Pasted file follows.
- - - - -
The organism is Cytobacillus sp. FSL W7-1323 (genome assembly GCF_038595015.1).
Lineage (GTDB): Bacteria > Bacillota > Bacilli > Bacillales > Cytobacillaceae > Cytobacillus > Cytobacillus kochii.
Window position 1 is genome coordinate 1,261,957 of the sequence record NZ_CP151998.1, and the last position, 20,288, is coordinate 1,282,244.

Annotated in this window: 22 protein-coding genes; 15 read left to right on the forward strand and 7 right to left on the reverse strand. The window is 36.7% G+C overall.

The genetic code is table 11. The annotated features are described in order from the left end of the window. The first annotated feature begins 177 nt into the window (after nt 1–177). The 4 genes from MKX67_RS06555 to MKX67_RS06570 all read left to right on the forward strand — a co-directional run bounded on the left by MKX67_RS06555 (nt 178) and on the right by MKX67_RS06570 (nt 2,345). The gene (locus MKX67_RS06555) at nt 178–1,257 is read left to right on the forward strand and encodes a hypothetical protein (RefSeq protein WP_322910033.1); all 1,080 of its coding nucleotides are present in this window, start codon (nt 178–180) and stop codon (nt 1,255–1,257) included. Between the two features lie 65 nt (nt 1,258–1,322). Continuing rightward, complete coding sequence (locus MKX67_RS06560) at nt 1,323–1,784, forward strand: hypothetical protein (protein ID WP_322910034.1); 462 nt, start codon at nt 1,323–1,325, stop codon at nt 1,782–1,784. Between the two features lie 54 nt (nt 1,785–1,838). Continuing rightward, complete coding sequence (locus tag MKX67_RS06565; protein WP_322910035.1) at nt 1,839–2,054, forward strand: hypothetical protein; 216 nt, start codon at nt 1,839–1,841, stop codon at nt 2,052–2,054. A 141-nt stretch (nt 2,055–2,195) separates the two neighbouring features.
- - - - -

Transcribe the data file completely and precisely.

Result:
The organism is Cytobacillus sp. FSL W7-1323 (genome assembly GCF_038595015.1).
Lineage (GTDB): Bacteria > Bacillota > Bacilli > Bacillales > Cytobacillaceae > Cytobacillus > Cytobacillus kochii.
Window position 1 is genome coordinate 1,261,957 of the sequence record NZ_CP151998.1, and the last position, 20,288, is coordinate 1,282,244.

Annotated in this window: 22 protein-coding genes; 15 read left to right on the forward strand and 7 right to left on the reverse strand. The window is 36.7% G+C overall.

The genetic code is table 11. The annotated features are described in order from the left end of the window. The first annotated feature begins 177 nt into the window (after nt 1–177). The 4 genes from MKX67_RS06555 to MKX67_RS06570 all read left to right on the forward strand — a co-directional run bounded on the left by MKX67_RS06555 (nt 178) and on the right by MKX67_RS06570 (nt 2,345). The gene (locus MKX67_RS06555) at nt 178–1,257 is read left to right on the forward strand and encodes a hypothetical protein (RefSeq protein WP_322910033.1); all 1,080 of its coding nucleotides are present in this window, start codon (nt 178–180) and stop codon (nt 1,255–1,257) included. Between the two features lie 65 nt (nt 1,258–1,322). Continuing rightward, complete coding sequence (locus MKX67_RS06560) at nt 1,323–1,784, forward strand: hypothetical protein (protein ID WP_322910034.1); 462 nt, start codon at nt 1,323–1,325, stop codon at nt 1,782–1,784. Between the two features lie 54 nt (nt 1,785–1,838). Continuing rightward, complete coding sequence (locus tag MKX67_RS06565; protein WP_322910035.1) at nt 1,839–2,054, forward strand: hypothetical protein; 216 nt, start codon at nt 1,839–1,841, stop codon at nt 2,052–2,054. A 141-nt stretch (nt 2,055–2,195) separates the two neighbouring features.